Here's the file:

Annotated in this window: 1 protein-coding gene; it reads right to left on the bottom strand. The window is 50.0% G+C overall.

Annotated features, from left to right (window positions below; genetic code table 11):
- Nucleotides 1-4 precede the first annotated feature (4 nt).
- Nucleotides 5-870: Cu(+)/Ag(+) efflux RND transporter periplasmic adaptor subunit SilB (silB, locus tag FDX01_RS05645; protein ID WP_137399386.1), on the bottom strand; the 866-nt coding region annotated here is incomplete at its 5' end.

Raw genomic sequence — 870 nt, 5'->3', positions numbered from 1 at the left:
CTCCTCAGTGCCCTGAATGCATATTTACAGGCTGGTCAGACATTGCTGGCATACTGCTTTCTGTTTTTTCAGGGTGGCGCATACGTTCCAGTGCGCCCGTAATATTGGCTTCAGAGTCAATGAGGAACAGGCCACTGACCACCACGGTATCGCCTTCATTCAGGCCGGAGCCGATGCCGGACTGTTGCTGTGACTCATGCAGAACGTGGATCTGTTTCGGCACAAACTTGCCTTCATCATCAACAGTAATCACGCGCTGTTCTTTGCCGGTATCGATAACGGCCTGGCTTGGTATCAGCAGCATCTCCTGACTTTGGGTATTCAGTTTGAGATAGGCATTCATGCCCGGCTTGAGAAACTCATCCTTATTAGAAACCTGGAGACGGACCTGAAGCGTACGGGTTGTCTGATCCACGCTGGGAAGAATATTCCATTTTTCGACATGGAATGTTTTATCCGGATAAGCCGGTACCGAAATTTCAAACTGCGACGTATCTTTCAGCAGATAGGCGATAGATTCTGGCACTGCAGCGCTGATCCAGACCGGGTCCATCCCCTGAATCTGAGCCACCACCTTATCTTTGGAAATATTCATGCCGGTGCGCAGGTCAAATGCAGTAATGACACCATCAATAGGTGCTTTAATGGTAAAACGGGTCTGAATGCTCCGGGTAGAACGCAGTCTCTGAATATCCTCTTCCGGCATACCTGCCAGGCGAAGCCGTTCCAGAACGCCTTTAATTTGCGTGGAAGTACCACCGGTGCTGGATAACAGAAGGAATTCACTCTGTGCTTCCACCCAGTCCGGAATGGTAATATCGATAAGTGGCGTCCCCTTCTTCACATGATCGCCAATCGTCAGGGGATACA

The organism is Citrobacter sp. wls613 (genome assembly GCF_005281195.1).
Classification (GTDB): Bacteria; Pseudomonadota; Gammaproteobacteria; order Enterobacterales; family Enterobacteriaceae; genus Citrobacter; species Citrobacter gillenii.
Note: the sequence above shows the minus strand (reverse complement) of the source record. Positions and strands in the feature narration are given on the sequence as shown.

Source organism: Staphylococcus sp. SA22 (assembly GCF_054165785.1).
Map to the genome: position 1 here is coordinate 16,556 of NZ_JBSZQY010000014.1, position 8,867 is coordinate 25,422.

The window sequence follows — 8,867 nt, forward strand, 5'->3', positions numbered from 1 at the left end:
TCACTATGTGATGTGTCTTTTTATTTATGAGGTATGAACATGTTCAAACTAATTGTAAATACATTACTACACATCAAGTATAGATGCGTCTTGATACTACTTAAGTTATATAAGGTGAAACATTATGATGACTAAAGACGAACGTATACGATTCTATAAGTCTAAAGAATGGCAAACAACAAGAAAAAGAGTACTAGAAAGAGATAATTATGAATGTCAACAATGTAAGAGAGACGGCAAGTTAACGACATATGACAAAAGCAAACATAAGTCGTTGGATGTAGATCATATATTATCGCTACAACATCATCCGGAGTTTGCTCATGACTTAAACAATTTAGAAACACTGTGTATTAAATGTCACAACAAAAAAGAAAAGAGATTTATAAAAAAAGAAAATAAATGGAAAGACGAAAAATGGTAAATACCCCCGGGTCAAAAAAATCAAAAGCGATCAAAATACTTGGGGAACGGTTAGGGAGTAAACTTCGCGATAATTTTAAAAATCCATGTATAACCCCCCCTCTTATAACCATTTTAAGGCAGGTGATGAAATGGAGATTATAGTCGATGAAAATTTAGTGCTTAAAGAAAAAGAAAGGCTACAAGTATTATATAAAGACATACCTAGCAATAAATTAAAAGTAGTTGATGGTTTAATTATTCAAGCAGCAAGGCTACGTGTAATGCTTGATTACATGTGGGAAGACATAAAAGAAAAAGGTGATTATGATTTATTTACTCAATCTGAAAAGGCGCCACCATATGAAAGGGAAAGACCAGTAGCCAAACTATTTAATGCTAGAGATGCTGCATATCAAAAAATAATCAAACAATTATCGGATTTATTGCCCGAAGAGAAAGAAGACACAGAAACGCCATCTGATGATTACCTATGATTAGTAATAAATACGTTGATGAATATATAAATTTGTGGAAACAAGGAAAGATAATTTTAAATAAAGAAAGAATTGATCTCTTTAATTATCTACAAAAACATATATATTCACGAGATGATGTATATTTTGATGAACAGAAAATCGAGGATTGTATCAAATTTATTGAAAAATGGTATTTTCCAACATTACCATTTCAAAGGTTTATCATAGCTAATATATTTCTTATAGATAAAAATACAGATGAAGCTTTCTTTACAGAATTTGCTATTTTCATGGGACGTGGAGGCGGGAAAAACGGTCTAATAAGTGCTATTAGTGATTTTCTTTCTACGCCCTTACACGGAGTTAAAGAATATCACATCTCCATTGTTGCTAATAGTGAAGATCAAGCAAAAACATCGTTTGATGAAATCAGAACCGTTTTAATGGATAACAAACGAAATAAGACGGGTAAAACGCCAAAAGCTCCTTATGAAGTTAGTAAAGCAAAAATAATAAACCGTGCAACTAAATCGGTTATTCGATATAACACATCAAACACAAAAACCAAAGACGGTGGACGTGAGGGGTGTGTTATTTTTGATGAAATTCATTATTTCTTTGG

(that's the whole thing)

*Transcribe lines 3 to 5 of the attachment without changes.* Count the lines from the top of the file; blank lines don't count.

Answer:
- Nucleotides 1-4 precede the first annotated feature (4 nt).
- Nucleotides 5-870: Cu(+)/Ag(+) efflux RND transporter periplasmic adaptor subunit SilB (silB, locus tag FDX01_RS05645; protein ID WP_137399386.1), on the bottom strand; the 866-nt coding region annotated here is incomplete at its 5' end.

Raw genomic sequence — 870 nt, 5'->3', positions numbered from 1 at the left: